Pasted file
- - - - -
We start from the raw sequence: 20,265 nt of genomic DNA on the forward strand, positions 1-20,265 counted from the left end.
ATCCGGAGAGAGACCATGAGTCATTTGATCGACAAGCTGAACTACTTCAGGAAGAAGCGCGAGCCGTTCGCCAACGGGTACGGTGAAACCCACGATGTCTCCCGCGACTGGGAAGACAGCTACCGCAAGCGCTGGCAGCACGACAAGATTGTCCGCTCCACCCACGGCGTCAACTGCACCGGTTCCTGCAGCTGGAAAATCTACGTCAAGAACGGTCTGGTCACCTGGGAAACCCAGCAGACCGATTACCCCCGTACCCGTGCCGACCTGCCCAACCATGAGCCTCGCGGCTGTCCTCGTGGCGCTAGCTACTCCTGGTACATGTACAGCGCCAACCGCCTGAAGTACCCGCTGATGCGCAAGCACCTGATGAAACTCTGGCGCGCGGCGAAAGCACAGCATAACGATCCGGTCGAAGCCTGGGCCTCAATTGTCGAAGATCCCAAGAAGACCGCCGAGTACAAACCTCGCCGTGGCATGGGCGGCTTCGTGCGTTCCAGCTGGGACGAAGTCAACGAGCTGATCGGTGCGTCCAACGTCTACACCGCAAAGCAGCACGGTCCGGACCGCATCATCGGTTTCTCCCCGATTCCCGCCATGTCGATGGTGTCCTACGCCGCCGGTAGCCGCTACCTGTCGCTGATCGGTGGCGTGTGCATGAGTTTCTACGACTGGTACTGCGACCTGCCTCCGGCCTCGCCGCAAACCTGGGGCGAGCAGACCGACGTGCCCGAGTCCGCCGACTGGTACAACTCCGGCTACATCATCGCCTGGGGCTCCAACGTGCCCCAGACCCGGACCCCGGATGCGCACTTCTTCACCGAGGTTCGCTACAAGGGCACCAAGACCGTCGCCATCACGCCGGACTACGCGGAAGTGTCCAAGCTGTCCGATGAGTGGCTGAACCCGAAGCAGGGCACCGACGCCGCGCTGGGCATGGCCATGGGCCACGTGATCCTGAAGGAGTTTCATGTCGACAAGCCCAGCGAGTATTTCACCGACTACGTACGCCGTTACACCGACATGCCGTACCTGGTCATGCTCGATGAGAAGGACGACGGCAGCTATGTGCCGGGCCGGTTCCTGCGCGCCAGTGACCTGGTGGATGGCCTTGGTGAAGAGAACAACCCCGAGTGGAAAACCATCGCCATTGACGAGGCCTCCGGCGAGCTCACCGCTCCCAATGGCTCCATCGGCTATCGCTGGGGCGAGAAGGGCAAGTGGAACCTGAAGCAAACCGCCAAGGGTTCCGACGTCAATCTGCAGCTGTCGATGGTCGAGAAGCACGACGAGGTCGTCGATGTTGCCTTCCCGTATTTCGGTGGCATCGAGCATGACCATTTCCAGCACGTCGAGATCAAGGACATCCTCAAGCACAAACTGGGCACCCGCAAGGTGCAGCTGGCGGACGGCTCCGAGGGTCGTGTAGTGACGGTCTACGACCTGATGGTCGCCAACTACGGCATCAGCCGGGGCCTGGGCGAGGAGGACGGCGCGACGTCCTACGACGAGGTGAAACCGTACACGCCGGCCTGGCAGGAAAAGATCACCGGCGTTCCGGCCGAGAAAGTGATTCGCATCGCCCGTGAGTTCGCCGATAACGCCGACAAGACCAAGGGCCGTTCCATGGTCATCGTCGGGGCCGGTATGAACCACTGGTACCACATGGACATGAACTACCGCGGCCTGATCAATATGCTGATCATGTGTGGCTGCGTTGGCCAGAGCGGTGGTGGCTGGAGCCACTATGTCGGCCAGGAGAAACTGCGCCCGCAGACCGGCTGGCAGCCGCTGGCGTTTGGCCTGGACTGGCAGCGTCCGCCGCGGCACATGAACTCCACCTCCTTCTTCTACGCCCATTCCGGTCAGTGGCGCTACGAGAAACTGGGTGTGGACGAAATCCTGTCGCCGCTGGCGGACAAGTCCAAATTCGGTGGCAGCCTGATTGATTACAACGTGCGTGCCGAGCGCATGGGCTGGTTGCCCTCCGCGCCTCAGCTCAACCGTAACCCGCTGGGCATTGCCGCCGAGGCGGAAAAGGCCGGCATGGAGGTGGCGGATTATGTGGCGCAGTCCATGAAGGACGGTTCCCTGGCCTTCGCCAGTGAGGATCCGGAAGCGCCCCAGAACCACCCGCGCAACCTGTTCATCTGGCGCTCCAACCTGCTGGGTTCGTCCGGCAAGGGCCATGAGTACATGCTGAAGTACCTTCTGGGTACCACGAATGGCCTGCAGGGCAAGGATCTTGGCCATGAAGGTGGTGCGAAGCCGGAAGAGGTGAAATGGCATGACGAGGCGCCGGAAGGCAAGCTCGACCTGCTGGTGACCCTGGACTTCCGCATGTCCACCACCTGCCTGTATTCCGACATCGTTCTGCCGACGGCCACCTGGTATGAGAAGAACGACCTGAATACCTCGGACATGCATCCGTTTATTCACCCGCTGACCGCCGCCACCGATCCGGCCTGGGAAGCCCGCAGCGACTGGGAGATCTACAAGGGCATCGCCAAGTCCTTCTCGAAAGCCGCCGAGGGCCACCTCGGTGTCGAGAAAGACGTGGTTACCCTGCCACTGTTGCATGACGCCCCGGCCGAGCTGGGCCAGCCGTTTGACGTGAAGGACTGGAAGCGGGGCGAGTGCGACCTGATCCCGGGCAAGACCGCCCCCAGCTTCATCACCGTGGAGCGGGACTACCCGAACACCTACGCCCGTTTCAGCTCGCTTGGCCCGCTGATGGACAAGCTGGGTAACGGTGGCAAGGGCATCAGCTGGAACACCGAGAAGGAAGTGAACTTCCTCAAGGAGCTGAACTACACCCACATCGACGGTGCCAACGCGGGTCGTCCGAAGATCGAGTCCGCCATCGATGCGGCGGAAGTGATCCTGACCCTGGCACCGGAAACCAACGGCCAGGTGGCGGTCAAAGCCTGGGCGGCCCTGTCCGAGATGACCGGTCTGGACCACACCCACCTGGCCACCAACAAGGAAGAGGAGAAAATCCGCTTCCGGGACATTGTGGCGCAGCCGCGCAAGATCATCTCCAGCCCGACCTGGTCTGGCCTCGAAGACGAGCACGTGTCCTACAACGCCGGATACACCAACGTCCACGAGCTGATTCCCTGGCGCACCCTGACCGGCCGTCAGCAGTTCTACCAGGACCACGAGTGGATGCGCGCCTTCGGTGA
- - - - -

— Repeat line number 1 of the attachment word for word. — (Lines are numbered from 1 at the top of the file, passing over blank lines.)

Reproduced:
We start from the raw sequence: 20,265 nt of genomic DNA on the forward strand, positions 1-20,265 counted from the left end.